Tag Archives: telelvision

Meeting Marty “Superhost” Sullivan (November 2, 2019)

Yours truly with Marty “Superhost” Sullivan! (11/2/19)

I had exchanged emails with him. I had spoken with him on the phone. But I had never met him. And this past weekend, the dream was realized. This won’t be a long update, but I would be remiss in whatever it is that I do if I didn’t commemorate this event in some way.

I’m speaking of course of one Martin Sullivan, aka Superhost, one of the giants of Northeast Ohio television. For years he could be seen, out of costume, doing a news break or guest hosting The Prize Movie on WUAB. But it was his 20 year run, from 1969 to 1989, as the caped Saturday afternoon horror host with the big shoes that endeared, and continues to endear, him to a legion of fans. Fans for whom declarations of “gimme dat shoe!” and memories of “The Moronic Woman” and “Caboose Supe” and endless old science fiction and horror movies were immediately familiar. Many of those fans came out to Akron Comic Con this past weekend, Saturday, November 2nd and Sunday, November 3rd, to meet him. I’m proud to say I was among them.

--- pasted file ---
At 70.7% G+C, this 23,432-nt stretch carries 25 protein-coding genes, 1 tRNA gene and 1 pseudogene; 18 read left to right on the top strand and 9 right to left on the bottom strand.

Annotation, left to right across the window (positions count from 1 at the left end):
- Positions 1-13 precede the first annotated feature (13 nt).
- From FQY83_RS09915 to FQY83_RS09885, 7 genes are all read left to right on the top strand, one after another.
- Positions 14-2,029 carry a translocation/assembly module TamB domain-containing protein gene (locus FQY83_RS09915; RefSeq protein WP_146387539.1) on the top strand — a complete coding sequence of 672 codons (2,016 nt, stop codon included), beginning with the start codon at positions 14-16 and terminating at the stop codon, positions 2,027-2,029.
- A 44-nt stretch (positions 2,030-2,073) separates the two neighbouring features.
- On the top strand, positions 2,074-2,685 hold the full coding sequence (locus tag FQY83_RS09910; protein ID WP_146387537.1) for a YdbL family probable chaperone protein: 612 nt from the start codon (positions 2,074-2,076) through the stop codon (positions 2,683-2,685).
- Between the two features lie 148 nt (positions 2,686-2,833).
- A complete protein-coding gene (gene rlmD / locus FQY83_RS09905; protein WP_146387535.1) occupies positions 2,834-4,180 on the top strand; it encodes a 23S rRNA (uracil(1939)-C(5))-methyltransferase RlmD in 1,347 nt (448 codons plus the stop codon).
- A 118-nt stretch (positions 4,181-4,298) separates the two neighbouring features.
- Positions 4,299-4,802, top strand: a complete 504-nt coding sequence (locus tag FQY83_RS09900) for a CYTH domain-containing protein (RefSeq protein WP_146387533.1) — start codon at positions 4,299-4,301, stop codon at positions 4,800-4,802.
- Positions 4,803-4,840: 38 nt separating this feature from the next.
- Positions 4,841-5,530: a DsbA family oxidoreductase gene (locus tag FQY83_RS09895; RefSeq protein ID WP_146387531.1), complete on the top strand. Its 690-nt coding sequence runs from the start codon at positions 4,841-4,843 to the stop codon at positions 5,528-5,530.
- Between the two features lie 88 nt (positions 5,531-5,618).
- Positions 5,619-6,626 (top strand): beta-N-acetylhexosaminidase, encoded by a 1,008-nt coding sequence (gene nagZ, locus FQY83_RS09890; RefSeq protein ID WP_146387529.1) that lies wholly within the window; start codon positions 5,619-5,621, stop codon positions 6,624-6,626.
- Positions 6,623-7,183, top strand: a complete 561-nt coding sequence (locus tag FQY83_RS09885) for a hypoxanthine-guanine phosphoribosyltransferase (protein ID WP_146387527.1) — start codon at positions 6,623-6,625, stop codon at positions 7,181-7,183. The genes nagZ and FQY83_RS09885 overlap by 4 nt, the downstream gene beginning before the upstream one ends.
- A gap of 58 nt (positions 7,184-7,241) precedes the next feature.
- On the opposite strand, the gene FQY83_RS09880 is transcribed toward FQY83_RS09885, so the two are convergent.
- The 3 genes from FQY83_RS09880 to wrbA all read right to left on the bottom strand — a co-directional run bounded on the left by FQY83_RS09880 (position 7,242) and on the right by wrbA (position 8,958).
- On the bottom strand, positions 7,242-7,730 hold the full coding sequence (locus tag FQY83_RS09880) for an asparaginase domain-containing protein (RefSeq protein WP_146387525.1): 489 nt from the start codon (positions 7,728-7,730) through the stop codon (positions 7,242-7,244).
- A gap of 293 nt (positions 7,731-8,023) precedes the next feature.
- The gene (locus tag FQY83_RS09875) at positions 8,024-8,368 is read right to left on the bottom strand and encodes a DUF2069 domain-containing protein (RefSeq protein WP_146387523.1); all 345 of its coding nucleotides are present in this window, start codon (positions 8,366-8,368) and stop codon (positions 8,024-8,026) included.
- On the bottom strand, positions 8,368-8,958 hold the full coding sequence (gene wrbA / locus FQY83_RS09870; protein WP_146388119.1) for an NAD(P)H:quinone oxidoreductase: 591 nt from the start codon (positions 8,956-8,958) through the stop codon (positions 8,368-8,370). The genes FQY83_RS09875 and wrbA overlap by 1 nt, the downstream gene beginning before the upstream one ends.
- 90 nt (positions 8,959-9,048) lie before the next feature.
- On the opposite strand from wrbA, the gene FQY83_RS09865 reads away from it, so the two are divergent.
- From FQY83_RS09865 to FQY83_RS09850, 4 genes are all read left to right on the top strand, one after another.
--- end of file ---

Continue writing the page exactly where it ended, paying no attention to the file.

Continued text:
You may recall my interview with Sullivan waaaay back in January 2014. It has continued to be one of the most popular pages on this site, and for good reason; when it comes to Cleveland television, Superhost is up there with the biggest of names. He’s a local television legend, and that is an indisputable fact.

That fact, along with the fact that, having since moved from Ohio, he had not made a personal appearance here in years (don’t quote me on this, but I believe the last one was in 1997) meant that I pretty much had to go meet him. There was never any question, no mental debate; I *was* going to meet Supe.

Of course, given the long period between appearances, his fan base, the online response to the announcement of his appearance here, and his contribution to a new book by my friends Mike & Jan Olszewski, I started having (figurative) nightmares of waiting in the line to meet him. Would it be an hours long wait? Obviously there would be autographs, but would there be an opportunity to take pictures with him? How long could guests spend talking with him? I was going to wait as long as necessary to meet Supe, but in the weeks leading up to the convention, these thoughts were indeed rushing through my mind.